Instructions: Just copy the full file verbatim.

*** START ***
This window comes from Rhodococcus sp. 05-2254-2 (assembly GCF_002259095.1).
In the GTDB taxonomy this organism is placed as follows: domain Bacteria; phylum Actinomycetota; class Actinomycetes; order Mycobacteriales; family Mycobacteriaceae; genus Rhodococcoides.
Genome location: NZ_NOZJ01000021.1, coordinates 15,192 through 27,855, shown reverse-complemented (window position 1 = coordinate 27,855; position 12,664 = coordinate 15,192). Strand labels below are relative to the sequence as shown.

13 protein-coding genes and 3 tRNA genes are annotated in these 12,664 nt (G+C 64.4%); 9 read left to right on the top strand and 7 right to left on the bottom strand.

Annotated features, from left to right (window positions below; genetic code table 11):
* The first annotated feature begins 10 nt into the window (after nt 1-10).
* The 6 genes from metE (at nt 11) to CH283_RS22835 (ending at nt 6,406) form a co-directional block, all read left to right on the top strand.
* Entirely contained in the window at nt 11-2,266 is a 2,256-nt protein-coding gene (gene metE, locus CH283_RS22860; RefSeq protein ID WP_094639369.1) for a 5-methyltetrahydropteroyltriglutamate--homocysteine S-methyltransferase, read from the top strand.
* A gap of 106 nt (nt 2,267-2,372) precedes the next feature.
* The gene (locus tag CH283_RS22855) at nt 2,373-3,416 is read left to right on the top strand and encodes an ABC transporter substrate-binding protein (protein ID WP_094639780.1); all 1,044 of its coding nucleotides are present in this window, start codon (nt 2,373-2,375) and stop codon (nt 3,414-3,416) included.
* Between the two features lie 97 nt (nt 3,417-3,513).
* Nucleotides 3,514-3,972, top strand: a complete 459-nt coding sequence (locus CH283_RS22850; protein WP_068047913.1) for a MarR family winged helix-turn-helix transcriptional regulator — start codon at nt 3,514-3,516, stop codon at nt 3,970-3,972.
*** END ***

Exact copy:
This window comes from Rhodococcus sp. 05-2254-2 (assembly GCF_002259095.1).
In the GTDB taxonomy this organism is placed as follows: domain Bacteria; phylum Actinomycetota; class Actinomycetes; order Mycobacteriales; family Mycobacteriaceae; genus Rhodococcoides.
Genome location: NZ_NOZJ01000021.1, coordinates 15,192 through 27,855, shown reverse-complemented (window position 1 = coordinate 27,855; position 12,664 = coordinate 15,192). Strand labels below are relative to the sequence as shown.

13 protein-coding genes and 3 tRNA genes are annotated in these 12,664 nt (G+C 64.4%); 9 read left to right on the top strand and 7 right to left on the bottom strand.

Annotated features, from left to right (window positions below; genetic code table 11):
* The first annotated feature begins 10 nt into the window (after nt 1-10).
* The 6 genes from metE (at nt 11) to CH283_RS22835 (ending at nt 6,406) form a co-directional block, all read left to right on the top strand.
* Entirely contained in the window at nt 11-2,266 is a 2,256-nt protein-coding gene (gene metE, locus CH283_RS22860; RefSeq protein ID WP_094639369.1) for a 5-methyltetrahydropteroyltriglutamate--homocysteine S-methyltransferase, read from the top strand.
* A gap of 106 nt (nt 2,267-2,372) precedes the next feature.
* The gene (locus tag CH283_RS22855) at nt 2,373-3,416 is read left to right on the top strand and encodes an ABC transporter substrate-binding protein (protein ID WP_094639780.1); all 1,044 of its coding nucleotides are present in this window, start codon (nt 2,373-2,375) and stop codon (nt 3,414-3,416) included.
* Between the two features lie 97 nt (nt 3,417-3,513).
* Nucleotides 3,514-3,972, top strand: a complete 459-nt coding sequence (locus CH283_RS22850; protein WP_068047913.1) for a MarR family winged helix-turn-helix transcriptional regulator — start codon at nt 3,514-3,516, stop codon at nt 3,970-3,972.